Traschomb History, Family Crest & Coats of Arms
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Traschomb is a name that was carried to England in the great wave of migration from Normandy following the Norman Conquest of 1066. The Traschomb family lived in Northamptonshire at Rushton. Today Tresham is a chapelry, in the parish of Hawkesbury, union of Chipping-Sodbury, Upper division of the hundred of Grumbald's-Ash in Gloucestershire.
Early Origins of the Traschomb family
The surname Traschomb was first found in Northamptonshire at Rushton. Conjecturally, the family are descended from one of the holders of the lands of Rushton at the time of the taking of the Domesday Book in 1086 A.D. The holders of the land, which consisted of a village and 2 mills were Hugh, who held it from Robert de Tosny, William who held it from Robert de Bucy and Eustace from the Countess Judith. All three shared in this rich hundred of Northampton in 1086.
"The Hall [of Rushton] is a fine old building erected by the Treshams, a family of consideration in the time of Elizabeth: at one extremity of the park is a curious triangular lodge, which is almost unique." 
The church of Geddington, Northamptonshire has a memorial of the family. "The church is an ancient structure, consisting of a nave, two aisles and a chancel. The tower and spire are of the perpendicular style, and are extremely graceful and well proportioned; the spire is octagonal, with three stages of lights, the lower ones being double. Three sedilia, with a piscina, are in tolerable preservation; and in the chancel are memorials of the Tresham family, some members of which were engaged in the Gunpowder plot." 
Early History of the Traschomb family
This web page shows only a small excerpt of our Traschomb research. Another 139 words (10 lines of text) covering the years 1400, 1415, 1611, 1640, 1847, 1872, 1404, 1450, 1471, 1468, 1470, 1471, 1495, 1569, 1532, 1547, 1550, 1551, 1556, 1558, 1559, 1559, 1524, 1539, 1548, 1555, 1543, 1605, 1559, 1567, 1605, 1605 and 1605 are included under the topic Early Traschomb History in all our PDF Extended History products and printed products wherever possible.
Traschomb Spelling Variations
Before the last few hundred years the English language had no fixed system of spelling rules. For that reason, spelling variations occurred commonly in Anglo Norman surnames. Over the years, many variations of the name Traschomb were recorded, including Tresham, Treysham, Trasham, Traisham, Treasham and many more.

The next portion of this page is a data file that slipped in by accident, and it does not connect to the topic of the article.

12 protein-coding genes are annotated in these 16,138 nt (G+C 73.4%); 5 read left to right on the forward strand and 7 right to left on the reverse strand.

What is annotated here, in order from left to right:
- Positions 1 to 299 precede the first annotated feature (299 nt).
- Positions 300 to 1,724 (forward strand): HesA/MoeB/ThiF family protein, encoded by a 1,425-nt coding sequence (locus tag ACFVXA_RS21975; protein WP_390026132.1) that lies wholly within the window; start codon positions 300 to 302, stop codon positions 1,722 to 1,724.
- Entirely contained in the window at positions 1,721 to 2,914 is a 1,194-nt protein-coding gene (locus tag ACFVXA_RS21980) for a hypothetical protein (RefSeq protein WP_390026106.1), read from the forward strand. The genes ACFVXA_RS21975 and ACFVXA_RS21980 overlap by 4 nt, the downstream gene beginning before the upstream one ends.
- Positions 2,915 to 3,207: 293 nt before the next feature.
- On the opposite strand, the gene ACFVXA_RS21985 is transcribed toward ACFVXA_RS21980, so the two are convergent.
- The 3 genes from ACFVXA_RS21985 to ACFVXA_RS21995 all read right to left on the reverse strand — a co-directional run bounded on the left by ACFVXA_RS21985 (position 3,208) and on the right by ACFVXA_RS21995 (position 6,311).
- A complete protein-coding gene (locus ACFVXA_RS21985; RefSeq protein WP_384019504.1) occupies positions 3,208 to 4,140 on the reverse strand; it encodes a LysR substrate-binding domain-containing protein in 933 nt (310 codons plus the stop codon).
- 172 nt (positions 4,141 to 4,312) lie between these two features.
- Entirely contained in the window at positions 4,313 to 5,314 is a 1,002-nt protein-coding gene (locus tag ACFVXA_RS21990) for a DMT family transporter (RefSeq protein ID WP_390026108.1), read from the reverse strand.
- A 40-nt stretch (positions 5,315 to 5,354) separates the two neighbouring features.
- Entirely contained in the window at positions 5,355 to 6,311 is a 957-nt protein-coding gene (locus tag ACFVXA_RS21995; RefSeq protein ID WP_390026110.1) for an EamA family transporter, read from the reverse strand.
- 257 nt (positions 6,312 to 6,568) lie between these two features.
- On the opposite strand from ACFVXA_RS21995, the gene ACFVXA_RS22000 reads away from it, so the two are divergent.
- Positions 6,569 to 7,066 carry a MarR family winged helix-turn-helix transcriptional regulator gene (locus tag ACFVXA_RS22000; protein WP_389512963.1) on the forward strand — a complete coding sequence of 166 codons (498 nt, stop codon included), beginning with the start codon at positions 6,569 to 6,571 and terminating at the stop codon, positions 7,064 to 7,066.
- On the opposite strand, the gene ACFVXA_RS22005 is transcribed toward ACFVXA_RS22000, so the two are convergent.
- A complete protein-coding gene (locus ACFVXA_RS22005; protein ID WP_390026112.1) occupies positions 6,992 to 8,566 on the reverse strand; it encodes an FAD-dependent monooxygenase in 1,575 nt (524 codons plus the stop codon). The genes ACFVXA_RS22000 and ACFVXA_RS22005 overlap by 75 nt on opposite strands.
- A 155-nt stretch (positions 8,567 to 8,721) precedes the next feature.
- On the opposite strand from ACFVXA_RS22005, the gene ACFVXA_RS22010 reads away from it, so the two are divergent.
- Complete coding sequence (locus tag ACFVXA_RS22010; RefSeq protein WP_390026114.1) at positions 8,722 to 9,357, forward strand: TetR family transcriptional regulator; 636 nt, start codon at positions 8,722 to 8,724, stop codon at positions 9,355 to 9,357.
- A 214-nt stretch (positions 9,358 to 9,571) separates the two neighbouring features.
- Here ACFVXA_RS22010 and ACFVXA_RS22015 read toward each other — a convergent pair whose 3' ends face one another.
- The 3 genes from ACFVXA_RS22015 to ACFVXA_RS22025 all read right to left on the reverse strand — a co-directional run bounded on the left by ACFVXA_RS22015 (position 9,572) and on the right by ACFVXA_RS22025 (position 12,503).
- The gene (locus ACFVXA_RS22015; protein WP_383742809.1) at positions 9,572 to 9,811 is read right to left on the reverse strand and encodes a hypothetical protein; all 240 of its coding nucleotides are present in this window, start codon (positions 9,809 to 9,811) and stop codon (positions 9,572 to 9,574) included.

Early Notables of the Traschomb family (pre 1700)
Outstanding amongst the family at this time was Sir William Tresham JP (1404-1450), an English lawyer and Speaker of the House of Commons; and his son, Sir Thomas Tresham (died 6 May 1471), a British politician, soldier and administrator, he was imprisoned in the Tower of London from 1468 until Henry VI regained the throne in 1470. After the Battle of Barnet he fled to meet Margaret of Anjou but was captured and executed on 6 May 1471.
William Tresham (1495-1569) was an English academic and priest. He was Vice-Chancellor of the University of Oxford (1532-1547), (1550-1551), 1556 and...
Another 98 words (7 lines of text) are included under the topic Early Traschomb Notables in all our PDF Extended History products and printed products wherever possible.
Migration of the Traschomb family
The unstable environment in England at this time caused numerous families to board ships and leave in search of opportunity and freedom from persecution abroad in places like Ireland, Australia, and particularly the New World. The voyage was extremely difficult, however, and only taken at great expense. The cramped conditions and unsanitary nature of the vessels caused many to arrive diseased and starving, not to mention destitute from the enormous cost. Still opportunity in the emerging nations of Canada and the United States was far greater than at home and many went on to make important contributions to the cultures of their adopted countries. An examination of many early immigration records reveals that people bearing the name Traschomb arrived in North America very early: Casper Treschum who arrived in Philadelphia in 1753.
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- ^ Lewis, Samuel, A Topographical Dictionary of England. Institute of Historical Research, 1848, Print.